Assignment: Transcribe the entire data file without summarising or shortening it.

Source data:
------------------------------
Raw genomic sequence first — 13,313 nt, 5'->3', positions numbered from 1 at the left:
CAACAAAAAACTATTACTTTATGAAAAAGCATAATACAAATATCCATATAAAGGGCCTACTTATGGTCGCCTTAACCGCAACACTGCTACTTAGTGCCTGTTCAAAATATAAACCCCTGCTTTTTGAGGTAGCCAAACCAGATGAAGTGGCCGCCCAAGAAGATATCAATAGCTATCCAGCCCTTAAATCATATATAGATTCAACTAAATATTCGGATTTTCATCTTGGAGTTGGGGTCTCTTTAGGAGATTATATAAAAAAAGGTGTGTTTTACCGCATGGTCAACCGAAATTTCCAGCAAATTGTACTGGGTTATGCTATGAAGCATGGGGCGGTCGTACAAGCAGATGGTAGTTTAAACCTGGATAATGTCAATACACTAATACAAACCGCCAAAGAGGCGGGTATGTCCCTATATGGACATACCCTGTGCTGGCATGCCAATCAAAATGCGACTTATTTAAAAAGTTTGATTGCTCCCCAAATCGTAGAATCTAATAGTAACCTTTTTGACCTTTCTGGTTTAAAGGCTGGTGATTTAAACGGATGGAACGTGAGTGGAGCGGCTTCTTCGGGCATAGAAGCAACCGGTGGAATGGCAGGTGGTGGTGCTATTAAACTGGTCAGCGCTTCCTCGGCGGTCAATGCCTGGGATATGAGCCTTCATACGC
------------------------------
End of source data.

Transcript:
Raw genomic sequence first — 13,313 nt, 5'->3', positions numbered from 1 at the left:
CAACAAAAAACTATTACTTTATGAAAAAGCATAATACAAATATCCATATAAAGGGCCTACTTATGGTCGCCTTAACCGCAACACTGCTACTTAGTGCCTGTTCAAAATATAAACCCCTGCTTTTTGAGGTAGCCAAACCAGATGAAGTGGCCGCCCAAGAAGATATCAATAGCTATCCAGCCCTTAAATCATATATAGATTCAACTAAATATTCGGATTTTCATCTTGGAGTTGGGGTCTCTTTAGGAGATTATATAAAAAAAGGTGTGTTTTACCGCATGGTCAACCGAAATTTCCAGCAAATTGTACTGGGTTATGCTATGAAGCATGGGGCGGTCGTACAAGCAGATGGTAGTTTAAACCTGGATAATGTCAATACACTAATACAAACCGCCAAAGAGGCGGGTATGTCCCTATATGGACATACCCTGTGCTGGCATGCCAATCAAAATGCGACTTATTTAAAAAGTTTGATTGCTCCCCAAATCGTAGAATCTAATAGTAACCTTTTTGACCTTTCTGGTTTAAAGGCTGGTGATTTAAACGGATGGAACGTGAGTGGAGCGGCTTCTTCGGGCATAGAAGCAACCGGTGGAATGGCAGGTGGTGGTGCTATTAAACTGGTCAGCGCTTCCTCGGCGGTCAATGCCTGGGATATGAGCCTTCATACGC